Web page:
Skip to main content

O, full of scorpions is my mind.

Macbeth
(2015)

I don’t know quite what was going on in Justin Kurzel’s head, but it wasn’t anything good. How do you turn Macbeth, the most visceral and succinct of Shakespeare’s tragedies, into something so dull, fractured and disengaged? He leaves the play hollow, disembowelled, inducing us to contemplate an edit suite’s worth of tinted colour washes, random isolated “artistic” shots and disconnected actors staring into space. Perhaps we have reached the point where any slightly different take on the Bard gets an automatic free pass, or a commendation even, but this one certainly shouldn’t.


Kurzel appears so set on creating a visual and aural ambiance, he completely loses any sense of plot, which is quite something as, of all Shakespeare’s plays, it’s probably the most difficult to get lost within. There’s an active effort to undermine the drama and dialogue at every turn, with scenes rendered inert by the performers’ lack of engagement.


His leads perversely bury their dialogue, forcing forth subdued delivery from somewhere amidst a glen in Scotland (Kurzel probably thought it was a really good idea having most of this take place outdoors, but the effect is too close to parody; you keep expecting “The Comic Strip Presents” to flash up at any moment). There’s zero sense of the coiled relationship between Macbeth (Michael Fassbender) and Lady Macbeth (Marian Cotillard), despite throwing in an extra-textual lost bibby at the outset. Their motivation in murder is purely because that’s what it says in the play, rather than through investment in the characters, and the antic dispositions subsequently afflicting them find Fassbender practically Python-ing it up with “m-m-m-mad” looks when he starts seeing spooks everywhere.


This Macbeth comes across an exercise in tonal difference, rather than the result of a desire to deliver a distinct vision of the play. It’s akin to an overly self-conscious student art project, just with striking cinematography; all distracted shots of the Fass soliloquising, intercut with rearing horses. Kurzel’s approach makes for a curiously, and bizarrely, passive interpretation. And clumsily literal at times too. Birnam Wood may not come to Dunsinane, for some unknown reason, but when Lady M instructs her hubby to screw his courage to the sticking post, they actually screw. It’s as if Beavis and Butthead were in on the script conference (“She said screw, heh-heh”).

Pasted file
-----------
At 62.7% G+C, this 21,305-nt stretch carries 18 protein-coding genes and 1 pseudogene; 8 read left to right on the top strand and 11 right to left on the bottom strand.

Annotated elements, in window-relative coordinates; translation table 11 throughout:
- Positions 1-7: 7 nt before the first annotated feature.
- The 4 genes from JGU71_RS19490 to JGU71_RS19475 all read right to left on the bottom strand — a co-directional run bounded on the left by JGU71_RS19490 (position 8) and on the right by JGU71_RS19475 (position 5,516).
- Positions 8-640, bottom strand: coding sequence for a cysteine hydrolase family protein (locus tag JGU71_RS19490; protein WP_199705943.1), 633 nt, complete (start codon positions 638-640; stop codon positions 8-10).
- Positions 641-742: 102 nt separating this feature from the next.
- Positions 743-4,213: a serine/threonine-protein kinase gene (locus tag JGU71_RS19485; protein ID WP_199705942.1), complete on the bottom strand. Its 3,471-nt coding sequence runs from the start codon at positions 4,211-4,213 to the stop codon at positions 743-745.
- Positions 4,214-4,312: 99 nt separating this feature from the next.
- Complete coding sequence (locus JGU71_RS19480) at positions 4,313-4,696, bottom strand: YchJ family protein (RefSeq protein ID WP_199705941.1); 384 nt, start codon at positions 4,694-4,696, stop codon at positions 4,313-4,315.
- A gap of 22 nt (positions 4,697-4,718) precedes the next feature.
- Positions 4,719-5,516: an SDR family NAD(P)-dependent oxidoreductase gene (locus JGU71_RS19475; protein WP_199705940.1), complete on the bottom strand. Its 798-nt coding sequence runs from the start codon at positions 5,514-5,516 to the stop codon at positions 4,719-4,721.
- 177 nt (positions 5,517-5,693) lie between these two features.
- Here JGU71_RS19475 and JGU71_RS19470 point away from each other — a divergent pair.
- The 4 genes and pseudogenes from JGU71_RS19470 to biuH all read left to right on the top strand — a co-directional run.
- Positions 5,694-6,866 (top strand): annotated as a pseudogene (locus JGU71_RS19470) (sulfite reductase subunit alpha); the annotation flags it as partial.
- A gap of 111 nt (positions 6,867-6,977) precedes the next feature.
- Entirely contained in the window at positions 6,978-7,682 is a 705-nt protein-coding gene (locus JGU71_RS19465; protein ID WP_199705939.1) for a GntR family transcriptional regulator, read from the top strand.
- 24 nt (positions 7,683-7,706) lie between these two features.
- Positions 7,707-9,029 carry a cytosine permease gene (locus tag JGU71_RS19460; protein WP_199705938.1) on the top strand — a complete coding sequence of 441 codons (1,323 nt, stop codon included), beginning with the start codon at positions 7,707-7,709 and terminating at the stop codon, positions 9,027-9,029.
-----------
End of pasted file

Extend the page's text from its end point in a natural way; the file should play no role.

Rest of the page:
It wouldn’t surprise me, as somehow it took three writers to adapt the play. The first half hour is incredibly ponderous, despite – or because – of Kurzel making great play at the warfare (this isn’t just limited to the nonsense of stage theatrics, you know). He only really gets a grip whenever Sean Harris enter scene left as Macduff. Harris is an inspired piece of casting, making a character who tends to be rather linear and earnest instantly wired and dangerous, long before he’s lost his precious little ones (the only Sean Harris there is wired and dangerous; you could cast him as the romantic lead in a Richard Curtis comedy and he’d still freak you out). He steals the show; it should have been called Macduff.


Harris has a relatively easy job, mind, as so little else is of consequence. The climactic battle is entirely without drama, since we never worked up any interest in the fates of Mr and Mrs Mac B to begin with; there’s no rise and fall, no escalation or tension. A solid cast has been assembled (Paddy Considine, David Thewlis, Elizabeth Debicki) but they’re immobile, taken down by the overly fussy editing, distracted stylistic flourishes and a Jed Kurzel score which, although good, serves merely to underline his brother’s disinterest in providing an immersive experience. Unless one equates superficial with engrossing. 


There are a good few film adaptations of the Scottish Play out there, and pretty much any of them would be a better bet to investigate than this one. Still, we can but hope Kurzel’s Macbeth paves the way for further tone-deaf adaptations: perhaps Michael Bay’s A Midsummer Night’s Dream, or McG’s The Tempest. As for what this says abut Kurzel’s forthcoming Assassin’s Creed, I wouldn’t hold your breath for the bright new dawn of computer game properties smartly translated to the big screen.


Comments

Popular posts from this blog

She writes Twilight fan fiction.

Vampire Academy (2014)
My willingness to give writer Daniel Waters some slack on the grounds of early glories sometimes pays off (Sex and Death 101) and sometimes, as with this messy and indistinct Young Adult adaptation, it doesn’t. If Vampire Academy plods along as a less than innovative smart-mouthed Buffy rip-off that might be because, if you added vampires to Heathers, you would probably get something not so far from the world of Joss Whedon. Unfortunately inspiration is a low ebb throughout, not helped any by tepid direction from Daniel’s sometimes-reliable brother Mark and a couple of hopelessly plankish leads who do their best to dampen down any wit that occasionally attempts to surface.

I can only presume there’s a never-ending pile of Young Adult fiction poised for big screen failure, all of it comprising multi-novel storylines just begging for a moment in the Sun. Every time an adaptation crashes and burns (and the odds are that they will) another one rises, hydra-like, hoping…

Life is like a box of timelines. You feel me?

Russian Doll Season One
(SPOILERS) It feels like loading the dice to proclaim something necessarily better because it’s female-driven, but that’s the tack The Hollywood Reporter took with its effusive review of Russian Doll, suggesting “although Nadia goes on a similar journey of self-discovery to Bill Murray’s hackneyed reporter in Groundhog Day, the fact that the show was created, written by and stars women means that it offers up a different, less exploitative and far more thoughtful angle” (than the predominately male-centric entries in the sub-genre). Which rather sounds like Rosie Knight changing the facts to fit her argument. And ironic, given star Natasha Lyonne has gone out of her way to stress the show’s inclusive message. Russian Dollis good, but the suggestion that “unlike its predecessors (it) provides a thoughtfulness, authenticity and honesty which makes it inevitable end (sic) all the more powerful” is cobblers.

My name is Dr. King Schultz, this is my valet, Django, and these are our horses, Fritz, and Tony.